Cryptocurrencies can be defined as electronic representations of value. They have no physical counterpart: while newspaper stories on Bitcoin often show shiny coins with a stylised B logo, this is just an attempt to represent in a picture something which only exists in cyberspace. Cryptocurrencies are not denominated in any physical currency such as dollars or euros, are not issued by a central bank and are not legal tender. Their issuance is generally limited in some way, such as by a complex algorithm. In the case of bitcoins, the total supply will never exceed 21 million.

The European Union’s Digital Strategy and COVID-19

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On 19th February 2020, the European Commission presented the new EU Digital Strategy entitled “Shaping Europe’s Digital Future”. The strategy was adopted in furtherance of the “A Europe fit for the digital age” priority and set out ambitious goals for the following 5 years, including putting Europe in a position to be the trendsetter in the global debate around digital transformation. This was to be accomplished through the fulfilment of 3 main objectives, namely mastering and shaping technology in a way that respects European values (so-called “technology that works for people”); ensuring a fair and competitive digital economy; and providing for a trustworthy environment with regard to data provided both offline and online (“open, democratic and sustainable society”). The successful pursuit of the aforementioned objectives was almost immediately put to test with the COVID-19 outbreak. One of the main takeaways during the crisis has been the central role digitalisation has played in tackling it. Although measures within the EU have been different, states have generally resorted to solutions such as building information and contact tracing mobile apps, digitalisation of public services and remote working. They have also felt the importance of ensuring swift and reliable exchange of information across national borders. European businesses have also had to adapt by transferring large parts of their activities online.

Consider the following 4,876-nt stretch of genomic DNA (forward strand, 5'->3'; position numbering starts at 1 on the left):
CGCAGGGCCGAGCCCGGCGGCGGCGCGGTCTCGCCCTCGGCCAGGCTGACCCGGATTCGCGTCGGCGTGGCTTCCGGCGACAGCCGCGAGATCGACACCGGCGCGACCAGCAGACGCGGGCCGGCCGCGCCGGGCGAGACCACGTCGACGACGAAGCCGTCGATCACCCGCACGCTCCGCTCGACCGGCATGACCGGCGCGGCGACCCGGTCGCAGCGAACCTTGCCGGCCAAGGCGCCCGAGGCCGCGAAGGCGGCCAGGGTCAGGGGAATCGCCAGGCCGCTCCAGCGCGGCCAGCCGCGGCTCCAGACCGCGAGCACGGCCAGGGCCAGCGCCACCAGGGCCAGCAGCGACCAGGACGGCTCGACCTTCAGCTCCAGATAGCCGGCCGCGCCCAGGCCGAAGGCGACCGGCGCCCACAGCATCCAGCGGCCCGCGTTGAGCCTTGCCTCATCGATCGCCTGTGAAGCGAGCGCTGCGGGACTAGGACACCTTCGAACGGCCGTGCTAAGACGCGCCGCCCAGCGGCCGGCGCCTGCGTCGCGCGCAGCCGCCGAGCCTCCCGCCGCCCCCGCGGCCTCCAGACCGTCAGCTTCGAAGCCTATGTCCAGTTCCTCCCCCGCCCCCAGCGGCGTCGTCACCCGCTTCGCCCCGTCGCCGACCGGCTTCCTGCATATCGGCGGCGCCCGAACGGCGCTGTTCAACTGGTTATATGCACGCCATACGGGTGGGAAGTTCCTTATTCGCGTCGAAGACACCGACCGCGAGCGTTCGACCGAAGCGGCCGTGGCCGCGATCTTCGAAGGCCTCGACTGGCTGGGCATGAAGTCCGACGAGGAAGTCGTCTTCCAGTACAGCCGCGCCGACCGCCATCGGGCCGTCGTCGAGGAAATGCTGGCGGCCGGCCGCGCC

In light of the above, it is necessary to assess whether the Digital Strategy is still fit to address these new challenges and whether it adequately prepares the Union for the post-COVID world. In doing so, it is appropriate to first determine what the baseline scenario is, i.e. whether the strategy in its current state gives sufficient guarantee that the EU’s goal of becoming the trendsetter in digital transformation is not disrupted by the crisis. The next step is to identify deficiencies or vulnerabilities and propose relevant changes or reinforcements to the strategy. Yet changing it does not imply starting from scratch. The present opinion piece argues that the strategy has successfully anticipated most of the issues raised by COVID-19, but certain aspects such as digital sovereignty, interoperability and supporting digital transformation of the private sector could be strengthened.